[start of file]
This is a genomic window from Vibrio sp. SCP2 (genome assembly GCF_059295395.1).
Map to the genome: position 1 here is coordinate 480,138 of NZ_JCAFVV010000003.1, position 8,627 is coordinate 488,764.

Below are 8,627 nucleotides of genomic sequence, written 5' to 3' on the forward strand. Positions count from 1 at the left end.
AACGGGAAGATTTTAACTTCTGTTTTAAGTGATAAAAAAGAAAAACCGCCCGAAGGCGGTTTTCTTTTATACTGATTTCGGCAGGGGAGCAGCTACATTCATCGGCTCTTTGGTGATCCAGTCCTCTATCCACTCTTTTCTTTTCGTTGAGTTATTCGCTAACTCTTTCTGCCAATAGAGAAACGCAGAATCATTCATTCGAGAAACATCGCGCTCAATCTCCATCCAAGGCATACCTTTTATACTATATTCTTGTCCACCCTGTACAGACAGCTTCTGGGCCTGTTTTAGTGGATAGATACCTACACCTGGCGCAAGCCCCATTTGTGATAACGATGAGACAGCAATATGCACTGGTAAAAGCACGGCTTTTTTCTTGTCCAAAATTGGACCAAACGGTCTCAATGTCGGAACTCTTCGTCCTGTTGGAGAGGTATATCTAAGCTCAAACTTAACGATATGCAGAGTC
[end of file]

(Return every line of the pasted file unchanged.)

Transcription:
This is a genomic window from Vibrio sp. SCP2 (genome assembly GCF_059295395.1).
Map to the genome: position 1 here is coordinate 480,138 of NZ_JCAFVV010000003.1, position 8,627 is coordinate 488,764.

Below are 8,627 nucleotides of genomic sequence, written 5' to 3' on the forward strand. Positions count from 1 at the left end.
AACGGGAAGATTTTAACTTCTGTTTTAAGTGATAAAAAAGAAAAACCGCCCGAAGGCGGTTTTCTTTTATACTGATTTCGGCAGGGGAGCAGCTACATTCATCGGCTCTTTGGTGATCCAGTCCTCTATCCACTCTTTTCTTTTCGTTGAGTTATTCGCTAACTCTTTCTGCCAATAGAGAAACGCAGAATCATTCATTCGAGAAACATCGCGCTCAATCTCCATCCAAGGCATACCTTTTATACTATATTCTTGTCCACCCTGTACAGACAGCTTCTGGGCCTGTTTTAGTGGATAGATACCTACACCTGGCGCAAGCCCCATTTGTGATAACGATGAGACAGCAATATGCACTGGTAAAAGCACGGCTTTTTTCTTGTCCAAAATTGGACCAAACGGTCTCAATGTCGGAACTCTTCGTCCTGTTGGAGAGGTATATCTAAGCTCAAACTTAACGATATGCAGAGTC